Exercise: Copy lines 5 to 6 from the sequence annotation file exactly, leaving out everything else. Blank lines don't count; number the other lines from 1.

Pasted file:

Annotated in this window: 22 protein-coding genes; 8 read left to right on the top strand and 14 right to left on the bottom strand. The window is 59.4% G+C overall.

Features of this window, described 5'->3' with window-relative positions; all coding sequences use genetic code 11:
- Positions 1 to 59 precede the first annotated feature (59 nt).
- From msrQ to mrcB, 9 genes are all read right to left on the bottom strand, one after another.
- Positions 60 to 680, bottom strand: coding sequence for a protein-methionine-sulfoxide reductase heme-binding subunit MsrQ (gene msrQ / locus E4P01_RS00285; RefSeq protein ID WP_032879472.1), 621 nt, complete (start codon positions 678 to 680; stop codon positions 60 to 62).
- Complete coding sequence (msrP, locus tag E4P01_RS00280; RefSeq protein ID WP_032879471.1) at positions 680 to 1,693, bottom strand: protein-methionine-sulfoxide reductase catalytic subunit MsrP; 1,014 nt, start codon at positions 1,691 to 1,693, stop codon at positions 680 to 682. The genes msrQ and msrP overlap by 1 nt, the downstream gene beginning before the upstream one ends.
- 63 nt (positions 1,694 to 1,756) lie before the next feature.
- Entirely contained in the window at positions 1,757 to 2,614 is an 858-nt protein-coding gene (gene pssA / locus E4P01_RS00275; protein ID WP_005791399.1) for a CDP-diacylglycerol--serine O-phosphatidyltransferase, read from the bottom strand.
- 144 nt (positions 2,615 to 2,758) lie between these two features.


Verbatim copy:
- Positions 60 to 680, bottom strand: coding sequence for a protein-methionine-sulfoxide reductase heme-binding subunit MsrQ (gene msrQ / locus E4P01_RS00285; RefSeq protein ID WP_032879472.1), 621 nt, complete (start codon positions 678 to 680; stop codon positions 60 to 62).
- Complete coding sequence (msrP, locus tag E4P01_RS00280; RefSeq protein ID WP_032879471.1) at positions 680 to 1,693, bottom strand: protein-methionine-sulfoxide reductase catalytic subunit MsrP; 1,014 nt, start codon at positions 1,691 to 1,693, stop codon at positions 680 to 682. The genes msrQ and msrP overlap by 1 nt, the downstream gene beginning before the upstream one ends.